Taking a few links out of an otherwise-new chainsaw chain can increase the performance, help prevent kickback and saw injury, reduce vibration, improve comfort/minimize fatigue during use, and extend the life expectancy of a chainsaw chain. Below, we will discuss each benefit in more detail.
1. Increased Cutting Speed
By removing only one or two links from a chainsaw chain, you can effectively double its RPMs without having to alter the depth gauge height or other components on the bar.
This improvement in cutting speed is felt immediately by anyone who uses it for this purpose. It allows even users with smaller saws (under 50cc) to cut through larger trees far more quickly.
2. Saw Kickback Reduction
The main advantage of shortening a chainsaw chain is reducing vibration and fatigue from the saw’s engine, as it no longer has to work against so much inertia from a longer, heavier chain spinning at higher RPMs.
This improvement is noticeable even on smaller 20-30cc saws. Removing links can also help reduce or eliminate kickback by allowing you to create a tighter cut against your body with every downward stroke of the bar.
This helps prevent accidental contact with nearby branches and limbs, which is another common cause of injury among chainsaw users.
3. Improved Comfort/Reduced Fatigue
Taking out only one or two chainsaw links also helps eliminate the tendency of a long chainsaw chain to bounce off the ground and up into your legs, causing bruising and fatigue. This is easily noticeable on small saws (20cc or less) and helps reduce vibrations on larger saws.
4. Improved Performance
Taking out only one link will barely affect the performance of most chainsaws. However, taking the first few links out of an otherwise-new chainsaw can improve its power by nearly 50% in some cases.
Older or poorly-maintained saws may be affected more significantly by this process, making their cutting speed 1/3 slower than it could have been with just one simple modification.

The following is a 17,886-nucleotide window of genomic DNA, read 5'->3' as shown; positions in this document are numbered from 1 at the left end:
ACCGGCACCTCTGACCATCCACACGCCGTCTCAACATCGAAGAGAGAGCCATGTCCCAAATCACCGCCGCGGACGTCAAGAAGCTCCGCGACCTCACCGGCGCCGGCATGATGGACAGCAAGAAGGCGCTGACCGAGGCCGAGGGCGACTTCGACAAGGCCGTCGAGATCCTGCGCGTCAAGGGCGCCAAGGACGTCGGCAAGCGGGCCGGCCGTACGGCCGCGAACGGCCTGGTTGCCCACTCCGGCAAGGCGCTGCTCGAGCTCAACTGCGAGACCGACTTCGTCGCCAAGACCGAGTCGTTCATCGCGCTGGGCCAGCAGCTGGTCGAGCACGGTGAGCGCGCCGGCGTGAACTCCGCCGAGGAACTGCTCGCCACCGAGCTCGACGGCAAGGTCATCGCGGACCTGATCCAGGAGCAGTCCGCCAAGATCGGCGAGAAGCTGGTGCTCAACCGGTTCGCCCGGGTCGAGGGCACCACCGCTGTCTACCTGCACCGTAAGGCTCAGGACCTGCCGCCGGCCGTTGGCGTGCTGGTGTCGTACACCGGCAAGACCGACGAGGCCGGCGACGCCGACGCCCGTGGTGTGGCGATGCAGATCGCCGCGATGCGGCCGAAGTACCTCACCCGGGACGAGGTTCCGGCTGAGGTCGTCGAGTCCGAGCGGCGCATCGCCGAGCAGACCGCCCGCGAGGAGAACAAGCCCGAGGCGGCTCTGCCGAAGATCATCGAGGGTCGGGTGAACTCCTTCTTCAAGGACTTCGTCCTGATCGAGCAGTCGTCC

5. Extend Saw Chain Life Expectancy
When you shorten a chainsaw chain by one or two links, you can reduce the total amount of time required for a saw chain to become too dull to be helpful. In theory, every link in a chainsaw chain can cut through the wood just as well as any other link.
Therefore, removing only one or two from a brand-new chainsaw chain will have almost no effect on its overall lifespan.
6. Keep Each Cut Closer To Your Body
When you take a few links out of a chainsaw chain, this naturally brings the drive sprocket and engine further away from your body with each downward stroke of the bar. This can help prevent accidents caused when branches you didn’t fully see ahead of time contact your/ankle/knee/foot/etc. during a cut.
7. Reduced Vibration
Taking out only one or two links from any chainsaw chain will reduce the amount of vibration you feel after each consecutive downward stroke of the cutting bar, leading to less fatigue and longer comfort while being used for long periods at a time.
This is more noticeable on some chainsaws than others, especially those with smaller engines (20cc or less).
In conclusion, there are a number of possible ways to take a link out of a chainsaw chain. The first method should be the preferred mode because it is easier and safer than the other two methods.
However, if one does not have a rivet extractor or a drill that can mount the riveting tool, then using a drill press with a gear puller kit is probably their best bet. If this is still too difficult or impractical, they will need to heat the rivet until it comes to lose.